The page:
On a recent freestyle, which is dazzling, Kodak Black trashes number 44, and embraces the white supremacist-adjacent personage who entered office after him. “You saying black lives matter… ain’t nobody care when I was going through my s***/And Trump freed more n****s than Obama did, if I had my choice, I’d elect that n***a again.” To Kodak, Trump is someone who got something done for him from sheer will: his masculinity.
You could see, very quickly, people relating with, or even practicing, Trump’s hypermasculinity. The aforementioned West re-ignited the most racially charged pop rivalry of the 21st century on 2016’s The Life of Pablo with one line: “I feel like Taylor might still have sex, why, I made that b**ch famous.” Despite Taylor Swift being privileged, corny, and in general, whiter than the 1927 New York Yankees, West was punching at her because of his distrust of and appetite for women, which he shares with Donald J. During that same album’s rollout, West tweeted in Trumpian all caps, “BILL COSBY INNOCENT,” which is as disgusting as any of what he said about Jewish people.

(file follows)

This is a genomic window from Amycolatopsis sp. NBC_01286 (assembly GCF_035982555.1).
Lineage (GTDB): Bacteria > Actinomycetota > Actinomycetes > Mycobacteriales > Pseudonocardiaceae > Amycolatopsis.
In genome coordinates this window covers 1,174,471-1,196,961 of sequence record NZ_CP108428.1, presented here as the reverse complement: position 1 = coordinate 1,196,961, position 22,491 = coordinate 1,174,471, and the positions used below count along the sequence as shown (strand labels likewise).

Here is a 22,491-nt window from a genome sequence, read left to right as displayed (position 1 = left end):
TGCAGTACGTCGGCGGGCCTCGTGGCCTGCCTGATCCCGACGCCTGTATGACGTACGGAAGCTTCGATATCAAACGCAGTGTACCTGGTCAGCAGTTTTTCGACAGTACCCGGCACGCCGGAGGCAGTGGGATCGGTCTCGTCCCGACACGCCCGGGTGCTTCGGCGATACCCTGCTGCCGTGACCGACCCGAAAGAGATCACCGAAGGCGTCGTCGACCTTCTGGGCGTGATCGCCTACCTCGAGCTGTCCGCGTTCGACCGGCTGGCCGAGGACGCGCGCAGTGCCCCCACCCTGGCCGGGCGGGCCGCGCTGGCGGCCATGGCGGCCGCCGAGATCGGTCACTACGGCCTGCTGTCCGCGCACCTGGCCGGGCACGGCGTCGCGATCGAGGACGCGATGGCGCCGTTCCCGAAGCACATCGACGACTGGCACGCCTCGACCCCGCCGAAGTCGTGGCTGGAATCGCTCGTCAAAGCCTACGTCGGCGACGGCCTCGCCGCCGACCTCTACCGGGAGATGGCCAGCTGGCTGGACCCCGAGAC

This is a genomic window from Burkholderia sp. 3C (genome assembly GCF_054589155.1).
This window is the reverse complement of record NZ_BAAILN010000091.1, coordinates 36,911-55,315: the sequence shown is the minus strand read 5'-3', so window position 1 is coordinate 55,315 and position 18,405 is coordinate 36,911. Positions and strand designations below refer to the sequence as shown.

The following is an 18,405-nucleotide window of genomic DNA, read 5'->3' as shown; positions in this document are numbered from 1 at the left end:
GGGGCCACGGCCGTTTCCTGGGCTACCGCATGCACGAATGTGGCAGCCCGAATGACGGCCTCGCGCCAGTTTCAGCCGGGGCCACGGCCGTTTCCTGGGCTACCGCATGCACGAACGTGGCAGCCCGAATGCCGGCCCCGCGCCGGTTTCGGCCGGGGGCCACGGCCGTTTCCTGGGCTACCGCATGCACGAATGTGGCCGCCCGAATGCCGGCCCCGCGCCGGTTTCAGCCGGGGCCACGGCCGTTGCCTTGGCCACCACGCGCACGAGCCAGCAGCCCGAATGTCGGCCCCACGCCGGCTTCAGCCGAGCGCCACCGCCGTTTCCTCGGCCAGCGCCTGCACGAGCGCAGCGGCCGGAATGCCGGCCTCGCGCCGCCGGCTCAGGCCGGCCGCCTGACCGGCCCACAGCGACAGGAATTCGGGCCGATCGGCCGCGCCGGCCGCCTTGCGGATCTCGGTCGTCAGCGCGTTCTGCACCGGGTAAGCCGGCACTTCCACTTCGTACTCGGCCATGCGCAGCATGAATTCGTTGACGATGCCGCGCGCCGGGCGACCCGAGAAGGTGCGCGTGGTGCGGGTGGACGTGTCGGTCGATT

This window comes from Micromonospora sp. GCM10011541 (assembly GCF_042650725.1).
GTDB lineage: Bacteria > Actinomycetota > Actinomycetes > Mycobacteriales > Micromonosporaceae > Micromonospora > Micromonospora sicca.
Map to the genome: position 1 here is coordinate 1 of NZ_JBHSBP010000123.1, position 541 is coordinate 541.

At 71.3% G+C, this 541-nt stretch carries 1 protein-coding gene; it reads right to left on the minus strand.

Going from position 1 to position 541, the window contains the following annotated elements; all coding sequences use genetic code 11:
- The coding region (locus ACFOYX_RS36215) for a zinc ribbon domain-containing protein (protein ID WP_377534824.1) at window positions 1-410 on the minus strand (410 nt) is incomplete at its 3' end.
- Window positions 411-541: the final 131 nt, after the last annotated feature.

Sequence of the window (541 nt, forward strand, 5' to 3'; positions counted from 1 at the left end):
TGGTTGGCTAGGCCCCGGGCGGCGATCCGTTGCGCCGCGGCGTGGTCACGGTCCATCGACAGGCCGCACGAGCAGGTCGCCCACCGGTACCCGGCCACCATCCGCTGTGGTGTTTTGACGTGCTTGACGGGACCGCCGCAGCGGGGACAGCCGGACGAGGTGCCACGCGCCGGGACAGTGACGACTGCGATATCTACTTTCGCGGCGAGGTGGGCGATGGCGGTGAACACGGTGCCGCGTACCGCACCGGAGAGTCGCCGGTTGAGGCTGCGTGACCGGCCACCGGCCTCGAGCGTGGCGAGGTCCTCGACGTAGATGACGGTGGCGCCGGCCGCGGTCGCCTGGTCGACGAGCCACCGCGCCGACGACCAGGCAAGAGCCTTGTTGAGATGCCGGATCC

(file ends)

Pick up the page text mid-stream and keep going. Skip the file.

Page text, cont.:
Trumpian masculinity is a reaction to the ever-changing dynamics of who gets to control the narrative about themselves. It’s an elbow to the chest, intended to inflict harm. Just like Tory Lanez shooting Megan thee Stallion then telling her to “dance for me, b**ch” was a response to Megan’s currency and common appeal.
Eventually, Donald J. Trump will be no more. Hopefully soon. The country will be better off without a white supremacist swindler. Although he is not the first president to subjugate using his masculinity, he has done irreparable damage towards the way men view women, and how they wield their masculine stank. It is the land of Kodak Black now, ever sensitive and cruel. It is the land of Kanye, especially unwell and distorted. Their behavior is based on the license that Trump gave all men—the need to conquer while defending one’s pride; the con of making men feel like scrappy upstarts. To be a fan of Trump is to be free from the constraints of critical women. It is to be perpetually masculine. And that’s a fan base that knows no race.
Jayson Buford is a New York-based music journalist. He misses Prodigy.